Virtual Reality (VR) is a technology that is very familiar to a certain group of users, namely, gamers. In their gaming environment, they don’t mind wearing VR glasses that completely isolate them from the outside world. In a VR gaming session, the gamer is immersed 100% in a virtual environment. He no longer perceives the real world around him while he is playing. In contrast to VR, Augmented Reality (AR) is “merely” a computer-supported extension of the perception of reality. AR is much closer to the real world than VR and can be used in many ways in mobile marketing.
If on a scale, the real world represented one end and the virtual one the other end, AR would be at most 25% away from the real world. This would lead us to the theory that we live in a reality-virtuality-continuum with different degrees of reality perception. With the help of digital technology, the perception of the real world can be digitally extended step by step. This even works without special devices like AR glasses à la Google Glass & Co.
Digital devices have revolutionised everyday life for most people. Whether they communicate, shop or pay, digital devices have become indispensable. Devices such as smartphones increasingly control how we perceive the world. Users get information on the spot and find out who or what is in their immediate vicinity via their digital device. Algorithms analyse user behaviour and ensure that users reach the information that may be of interest to them at the right time and place. Digital marketing covers all these needs. So why do we need augmented reality? Quite simply. When a customer goes shopping in the real world, he or she is in close contact with the item of his or her choice and can grasp it with their senses. Unfortunately, this is not possible in a two-dimensional digital world.
Nowhere is this more evident than in clothing. In the shop, the customer can try on a piece of clothing. In the online shop, he has to rely on the accuracy of fit of standardised sizes and illustrations in 2D. Apart from that, how does the garment or other accessory actually look in reality? More and more manufacturers and suppliers have discovered the AR theme as a driver for their mobile marketing campaigns. Below is a small selection of ideas:
As mentioned above, no special equipment is required for the implementation of AR. The digital mobile device, smartphone, is sufficient to make AR an experience. All that the user ultimately needs is a suitable app that is tailored to the intended use. IKEA provides an example of how this works. Here, users can use the AR app to place pieces of furniture in the space provided and combine them as they wish. In this way, users can get an impression of what the room will look like after furnishing.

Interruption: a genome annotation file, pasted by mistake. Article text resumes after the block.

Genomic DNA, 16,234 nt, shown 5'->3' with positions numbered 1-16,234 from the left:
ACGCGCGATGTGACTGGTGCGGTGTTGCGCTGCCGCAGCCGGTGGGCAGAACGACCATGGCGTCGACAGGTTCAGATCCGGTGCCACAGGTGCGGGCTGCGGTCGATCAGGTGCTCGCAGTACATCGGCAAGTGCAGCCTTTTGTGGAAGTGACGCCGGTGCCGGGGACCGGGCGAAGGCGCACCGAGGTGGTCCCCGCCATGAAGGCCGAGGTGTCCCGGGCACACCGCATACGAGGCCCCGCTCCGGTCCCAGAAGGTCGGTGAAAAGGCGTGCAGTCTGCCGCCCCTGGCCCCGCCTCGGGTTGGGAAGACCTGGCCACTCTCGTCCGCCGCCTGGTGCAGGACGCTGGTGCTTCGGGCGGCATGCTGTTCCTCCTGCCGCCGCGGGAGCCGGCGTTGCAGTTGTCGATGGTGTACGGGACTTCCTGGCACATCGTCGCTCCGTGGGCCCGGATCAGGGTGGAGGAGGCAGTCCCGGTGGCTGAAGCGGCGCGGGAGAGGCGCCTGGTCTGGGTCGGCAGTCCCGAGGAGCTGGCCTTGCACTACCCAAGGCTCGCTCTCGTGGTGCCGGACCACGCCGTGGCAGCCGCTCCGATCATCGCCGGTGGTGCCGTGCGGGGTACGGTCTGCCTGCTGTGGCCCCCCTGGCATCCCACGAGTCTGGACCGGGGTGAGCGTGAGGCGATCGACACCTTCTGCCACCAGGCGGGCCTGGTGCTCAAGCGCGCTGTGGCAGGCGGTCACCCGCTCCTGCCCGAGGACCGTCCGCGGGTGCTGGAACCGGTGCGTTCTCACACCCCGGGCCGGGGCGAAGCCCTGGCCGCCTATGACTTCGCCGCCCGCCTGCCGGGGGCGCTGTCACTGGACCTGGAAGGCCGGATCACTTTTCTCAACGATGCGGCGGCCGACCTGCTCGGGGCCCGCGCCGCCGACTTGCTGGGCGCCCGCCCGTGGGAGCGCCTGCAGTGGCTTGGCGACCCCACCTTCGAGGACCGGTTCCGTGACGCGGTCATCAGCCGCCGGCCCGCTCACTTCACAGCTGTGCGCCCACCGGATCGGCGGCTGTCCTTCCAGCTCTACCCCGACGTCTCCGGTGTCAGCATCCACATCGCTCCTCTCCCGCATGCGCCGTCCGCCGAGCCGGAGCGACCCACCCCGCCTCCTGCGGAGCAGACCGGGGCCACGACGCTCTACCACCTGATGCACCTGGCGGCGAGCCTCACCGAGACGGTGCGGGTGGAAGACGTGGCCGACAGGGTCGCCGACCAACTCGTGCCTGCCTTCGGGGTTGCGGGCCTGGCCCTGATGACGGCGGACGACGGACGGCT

The retailer OTTO has a similar approach with its AR app “yourhome”. This also allows customers to integrated furniture and home accessories into the home environment using digital means. The app helps the customer to check proportions and try out different setting options. The app helps the customer to make a decision and thus promotes the desire to buy. A similar application is now available from Amazon with the “AR View Home App”.
A tiresome subject. A customer discovers an item of clothing online and would like to try it out immediately in order to make a purchase decision. But how can the customer find out how the garment looks on him? The fashion group GUCCI has come up with something special for its ACE sneaker collection. The GUCCI app has a built-in AR function that allows customers to check how different styles in the shoe collection look on their feet. All they have to do is start the feature and point the smartphone camera at their feet. By moving their feet, users can view the shoe styles from different angles. By integrating the function into Snapchat, a digitally affine target group can additionally be reached.
Every online retailer is pleaser when he can reduce his return rate. AR can make a crucial contribution to this. The sports goods manufacturer, Nike, demonstrates how this is possible. Its AR function measures the user’s feet and suggests the correct shoe size. Finding the correct size is not only an important issue with clothing but also when sending a parcel. Logistics giant DHL has recognised this and offers a corresponding AR function within its Packset app. This enables DHL to determine the correct parcel size for the desired goods. The customer can then book the shipping stamp directly and then complete the order at a post office.